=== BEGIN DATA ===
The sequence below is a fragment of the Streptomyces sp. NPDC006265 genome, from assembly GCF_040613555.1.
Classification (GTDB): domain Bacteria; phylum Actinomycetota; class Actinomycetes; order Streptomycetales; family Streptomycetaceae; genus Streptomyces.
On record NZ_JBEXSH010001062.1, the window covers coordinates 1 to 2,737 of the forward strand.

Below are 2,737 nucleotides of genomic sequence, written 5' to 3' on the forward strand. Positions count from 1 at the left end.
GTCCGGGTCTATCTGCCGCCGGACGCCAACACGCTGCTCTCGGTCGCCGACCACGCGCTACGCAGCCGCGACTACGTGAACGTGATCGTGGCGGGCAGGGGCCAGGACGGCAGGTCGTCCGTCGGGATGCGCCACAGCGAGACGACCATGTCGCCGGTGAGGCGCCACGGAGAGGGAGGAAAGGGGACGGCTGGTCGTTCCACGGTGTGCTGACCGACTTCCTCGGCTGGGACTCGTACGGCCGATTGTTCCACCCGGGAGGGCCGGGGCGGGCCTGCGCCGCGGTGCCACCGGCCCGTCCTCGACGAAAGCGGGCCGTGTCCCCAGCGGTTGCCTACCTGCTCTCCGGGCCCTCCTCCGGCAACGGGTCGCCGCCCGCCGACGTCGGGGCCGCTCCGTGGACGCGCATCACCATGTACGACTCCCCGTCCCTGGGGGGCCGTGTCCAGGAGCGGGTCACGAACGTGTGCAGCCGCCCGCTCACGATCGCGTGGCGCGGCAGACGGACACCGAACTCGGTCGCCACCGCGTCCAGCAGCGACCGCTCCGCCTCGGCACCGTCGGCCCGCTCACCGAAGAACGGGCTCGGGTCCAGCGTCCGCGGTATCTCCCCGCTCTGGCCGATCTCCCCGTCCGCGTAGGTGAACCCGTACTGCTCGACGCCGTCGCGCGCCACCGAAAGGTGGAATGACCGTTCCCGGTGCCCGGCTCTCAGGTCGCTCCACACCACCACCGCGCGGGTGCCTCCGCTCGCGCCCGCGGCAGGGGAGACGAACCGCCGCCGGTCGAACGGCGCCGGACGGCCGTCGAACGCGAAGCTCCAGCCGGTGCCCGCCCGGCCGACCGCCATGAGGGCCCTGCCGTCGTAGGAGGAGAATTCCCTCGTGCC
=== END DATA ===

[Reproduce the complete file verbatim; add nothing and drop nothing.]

The sequence below is a fragment of the Streptomyces sp. NPDC006265 genome, from assembly GCF_040613555.1.
Classification (GTDB): domain Bacteria; phylum Actinomycetota; class Actinomycetes; order Streptomycetales; family Streptomycetaceae; genus Streptomyces.
On record NZ_JBEXSH010001062.1, the window covers coordinates 1 to 2,737 of the forward strand.

Below are 2,737 nucleotides of genomic sequence, written 5' to 3' on the forward strand. Positions count from 1 at the left end.
GTCCGGGTCTATCTGCCGCCGGACGCCAACACGCTGCTCTCGGTCGCCGACCACGCGCTACGCAGCCGCGACTACGTGAACGTGATCGTGGCGGGCAGGGGCCAGGACGGCAGGTCGTCCGTCGGGATGCGCCACAGCGAGACGACCATGTCGCCGGTGAGGCGCCACGGAGAGGGAGGAAAGGGGACGGCTGGTCGTTCCACGGTGTGCTGACCGACTTCCTCGGCTGGGACTCGTACGGCCGATTGTTCCACCCGGGAGGGCCGGGGCGGGCCTGCGCCGCGGTGCCACCGGCCCGTCCTCGACGAAAGCGGGCCGTGTCCCCAGCGGTTGCCTACCTGCTCTCCGGGCCCTCCTCCGGCAACGGGTCGCCGCCCGCCGACGTCGGGGCCGCTCCGTGGACGCGCATCACCATGTACGACTCCCCGTCCCTGGGGGGCCGTGTCCAGGAGCGGGTCACGAACGTGTGCAGCCGCCCGCTCACGATCGCGTGGCGCGGCAGACGGACACCGAACTCGGTCGCCACCGCGTCCAGCAGCGACCGCTCCGCCTCGGCACCGTCGGCCCGCTCACCGAAGAACGGGCTCGGGTCCAGCGTCCGCGGTATCTCCCCGCTCTGGCCGATCTCCCCGTCCGCGTAGGTGAACCCGTACTGCTCGACGCCGTCGCGCGCCACCGAAAGGTGGAATGACCGTTCCCGGTGCCCGGCTCTCAGGTCGCTCCACACCACCACCGCGCGGGTGCCTCCGCTCGCGCCCGCGGCAGGGGAGACGAACCGCCGCCGGTCGAACGGCGCCGGACGGCCGTCGAACGCGAAGCTCCAGCCGGTGCCCGCCCGGCCGACCGCCATGAGGGCCCTGCCGTCGTAGGAGGAGAATTCCCTCGTGCC